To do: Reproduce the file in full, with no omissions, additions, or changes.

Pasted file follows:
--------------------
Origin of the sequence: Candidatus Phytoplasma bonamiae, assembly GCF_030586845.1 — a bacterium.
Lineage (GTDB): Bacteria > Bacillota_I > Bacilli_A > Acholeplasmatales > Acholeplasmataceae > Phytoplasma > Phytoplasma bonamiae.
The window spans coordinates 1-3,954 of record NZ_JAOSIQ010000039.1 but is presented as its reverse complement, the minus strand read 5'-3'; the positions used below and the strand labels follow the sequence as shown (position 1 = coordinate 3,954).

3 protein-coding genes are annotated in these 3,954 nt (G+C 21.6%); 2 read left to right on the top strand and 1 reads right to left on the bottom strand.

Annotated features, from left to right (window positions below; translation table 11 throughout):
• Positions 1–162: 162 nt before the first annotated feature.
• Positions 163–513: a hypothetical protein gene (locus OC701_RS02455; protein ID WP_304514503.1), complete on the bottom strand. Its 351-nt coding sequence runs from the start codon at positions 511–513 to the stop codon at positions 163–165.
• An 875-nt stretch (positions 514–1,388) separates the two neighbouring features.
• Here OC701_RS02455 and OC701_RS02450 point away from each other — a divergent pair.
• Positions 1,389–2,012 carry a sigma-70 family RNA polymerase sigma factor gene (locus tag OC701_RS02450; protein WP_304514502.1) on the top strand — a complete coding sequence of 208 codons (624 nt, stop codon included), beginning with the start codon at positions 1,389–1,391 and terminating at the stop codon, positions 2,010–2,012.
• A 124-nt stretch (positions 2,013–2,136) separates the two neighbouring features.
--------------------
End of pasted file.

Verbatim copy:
Origin of the sequence: Candidatus Phytoplasma bonamiae, assembly GCF_030586845.1 — a bacterium.
Lineage (GTDB): Bacteria > Bacillota_I > Bacilli_A > Acholeplasmatales > Acholeplasmataceae > Phytoplasma > Phytoplasma bonamiae.
The window spans coordinates 1-3,954 of record NZ_JAOSIQ010000039.1 but is presented as its reverse complement, the minus strand read 5'-3'; the positions used below and the strand labels follow the sequence as shown (position 1 = coordinate 3,954).

3 protein-coding genes are annotated in these 3,954 nt (G+C 21.6%); 2 read left to right on the top strand and 1 reads right to left on the bottom strand.

Annotated features, from left to right (window positions below; translation table 11 throughout):
• Positions 1–162: 162 nt before the first annotated feature.
• Positions 163–513: a hypothetical protein gene (locus OC701_RS02455; protein ID WP_304514503.1), complete on the bottom strand. Its 351-nt coding sequence runs from the start codon at positions 511–513 to the stop codon at positions 163–165.
• An 875-nt stretch (positions 514–1,388) separates the two neighbouring features.
• Here OC701_RS02455 and OC701_RS02450 point away from each other — a divergent pair.
• Positions 1,389–2,012 carry a sigma-70 family RNA polymerase sigma factor gene (locus tag OC701_RS02450; protein WP_304514502.1) on the top strand — a complete coding sequence of 208 codons (624 nt, stop codon included), beginning with the start codon at positions 1,389–1,391 and terminating at the stop codon, positions 2,010–2,012.
• A 124-nt stretch (positions 2,013–2,136) separates the two neighbouring features.